Microsoft’s Skype messaging service works on Ubuntu 16.10 Yakkety Yak most of the time, though it has trouble with certain models of webcams and microphones.

To install Skype 4.2 on Ubuntu, go to the Skype download page:

http://www.skype.com/download

You’ll want the multiarch .deb installer file for Ubuntu 12.04 (it still works under current versions of Ubuntu).

Download the .deb installer package to your Downloads. Once it’s downloaded, double-click on the package to run it. You’ll be redirected to the Ubuntu Software application. Click on the Install button, enter your password to authenticate, and the Ubuntu Software application will install Skype for you.

Once that’s finished, you can launch Skype by going to the Dash, searching for Skype, and then clicking on the Skype icon.

And that’s it! Getting your webcam to actually work with Skype on Ubuntu might be a bit trickier; check to see if your webcam is supported on Ubuntu’s hardware compatibility list.

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Install the GIMP on Ubuntu 16.10 Yakkety Yak

Starting with Ubuntu 10.04 Lucid Lynx, Ubuntu no longer came with the GNU Image Manipulation Tool (the GIMP), and all subsequent versions of Ubuntu follow in their predecessor’s footsteps. This makes some sense; the GIMP is rather more image editing capability than your average user needs. However, some users want the GIMP back – it is a powerful and useful tool, and unlike Adobe Photoshop, it’s free. (I prepare all my ebook covers using the GIMP.) Fortunately, the packages are readily available in the Ubuntu repositories, and it’s quite easy to install the GIMP. It only takes one Terminal command:

sudo apt-get install gimp

Enter your password to authenticate when prompted, and apt-get will download and install the GIMP for you. When the installation is complete, you can launch the GIMP by going to the Dash, searching for “GIMP”, and clicking on the application’s icon.

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Install Audacity On Ubuntu 16.10 Yakkety Yak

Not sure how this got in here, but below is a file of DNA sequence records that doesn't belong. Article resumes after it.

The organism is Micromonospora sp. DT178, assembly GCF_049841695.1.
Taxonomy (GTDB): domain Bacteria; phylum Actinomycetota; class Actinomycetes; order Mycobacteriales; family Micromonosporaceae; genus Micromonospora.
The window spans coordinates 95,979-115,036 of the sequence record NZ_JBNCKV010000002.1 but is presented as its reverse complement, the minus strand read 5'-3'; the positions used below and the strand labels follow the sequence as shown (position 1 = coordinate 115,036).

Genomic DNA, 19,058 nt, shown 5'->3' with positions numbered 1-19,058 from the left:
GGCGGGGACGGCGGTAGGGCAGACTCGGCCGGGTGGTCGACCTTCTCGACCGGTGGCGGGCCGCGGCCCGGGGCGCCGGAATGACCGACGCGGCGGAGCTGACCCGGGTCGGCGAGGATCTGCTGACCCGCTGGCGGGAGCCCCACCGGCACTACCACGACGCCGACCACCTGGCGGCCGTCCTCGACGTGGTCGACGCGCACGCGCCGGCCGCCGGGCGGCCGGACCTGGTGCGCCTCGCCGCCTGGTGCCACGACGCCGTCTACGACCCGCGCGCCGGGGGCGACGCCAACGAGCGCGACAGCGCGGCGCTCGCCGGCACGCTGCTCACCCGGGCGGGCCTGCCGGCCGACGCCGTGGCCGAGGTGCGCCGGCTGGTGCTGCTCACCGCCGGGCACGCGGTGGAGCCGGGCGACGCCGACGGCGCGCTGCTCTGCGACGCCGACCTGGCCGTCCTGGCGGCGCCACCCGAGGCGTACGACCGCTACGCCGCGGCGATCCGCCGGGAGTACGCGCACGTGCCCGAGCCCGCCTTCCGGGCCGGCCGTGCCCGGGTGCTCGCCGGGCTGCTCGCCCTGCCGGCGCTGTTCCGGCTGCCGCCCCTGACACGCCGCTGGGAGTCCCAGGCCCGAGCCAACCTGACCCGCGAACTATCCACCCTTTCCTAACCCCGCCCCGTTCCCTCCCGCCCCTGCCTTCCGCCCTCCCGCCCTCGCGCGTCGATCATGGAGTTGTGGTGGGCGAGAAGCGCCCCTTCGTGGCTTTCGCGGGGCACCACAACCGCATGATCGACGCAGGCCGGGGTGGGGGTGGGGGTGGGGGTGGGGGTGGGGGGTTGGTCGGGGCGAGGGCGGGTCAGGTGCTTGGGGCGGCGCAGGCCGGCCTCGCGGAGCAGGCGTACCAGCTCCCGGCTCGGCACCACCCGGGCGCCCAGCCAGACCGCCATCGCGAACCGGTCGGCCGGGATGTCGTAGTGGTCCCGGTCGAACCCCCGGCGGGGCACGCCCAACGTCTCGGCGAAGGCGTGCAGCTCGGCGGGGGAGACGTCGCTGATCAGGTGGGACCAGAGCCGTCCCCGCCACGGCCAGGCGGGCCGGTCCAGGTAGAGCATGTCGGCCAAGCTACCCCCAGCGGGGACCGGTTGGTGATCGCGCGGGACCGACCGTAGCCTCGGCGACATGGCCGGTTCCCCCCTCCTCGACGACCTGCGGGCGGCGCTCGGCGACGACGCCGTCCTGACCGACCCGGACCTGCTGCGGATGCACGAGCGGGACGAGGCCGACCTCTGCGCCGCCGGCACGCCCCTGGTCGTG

Another application Ubuntu lacks is an editor for digital audio. Which admittedly makes sense, as not that many people need to edit digital audio on a regular basis. If you do need to edit audio files, however, the Audacity application is excellent. And it’s also available for Ubuntu.

To install Audacity, make your way to the Terminal window and type this command:

sudo apt-get install audacity

This will download and install Audacity and its dependencies from the Ubuntu repositories. Once finished, you can run Audacity by going to the Dash, searching for “audacity”, and clicking on the Audacity icon.

However, the default install of Audacity lacks the ability to export its projects as an MP3 file. To gain that functionality, you’ll need to install the LAME library, which gives Audacity the ability to encode MP3 files. Note that the ownership of the MP3 patents remain in some dispute, so there may be liability issues in using LAME. However, if you’re in the legal clear, you can use this Terminal command to install the LAME library:

sudo apt-get install libmp3lame0

This will gave Audacity the ability to export projects as MP3 files.

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Install Google Chrome On Ubuntu 16.10 Yakkety Yak

chrome

The desktop edition of Ubuntu comes with the excellent Mozilla Firefox browser. However, Google’s Chrome browser, released in late 2008, has gained a powerful following. Google makes Chrome available for a variety of platforms, and Ubuntu 16.10 Yakkey Yak is no exception.

To install Chrome on Ubuntu, first visit the Google Chrome website:

http://www.google.com/chrome

Click on the Download button, which will take you to the download page. Select the 64-bit version for Ubuntu. Hit the accept and install button, and the Chrome installer will download.

Once the download is complete, you’ll have a *.deb installer package for Chrome in your Downloads folder. Double-click on it to launch the installer. You’ll be taken to the Ubuntu Software application. Click on the Install button to begin the installation of Chrome.

You’ll need to enter your password to authenticate, and then follow the default prompts to install Chrome.

After the installation is complete, you can launch Chrome by clicking on the Dash (the Ubuntu icon on the upper-left hand corner of your screen), searching for Chrome, and clicking on the Chrome icon.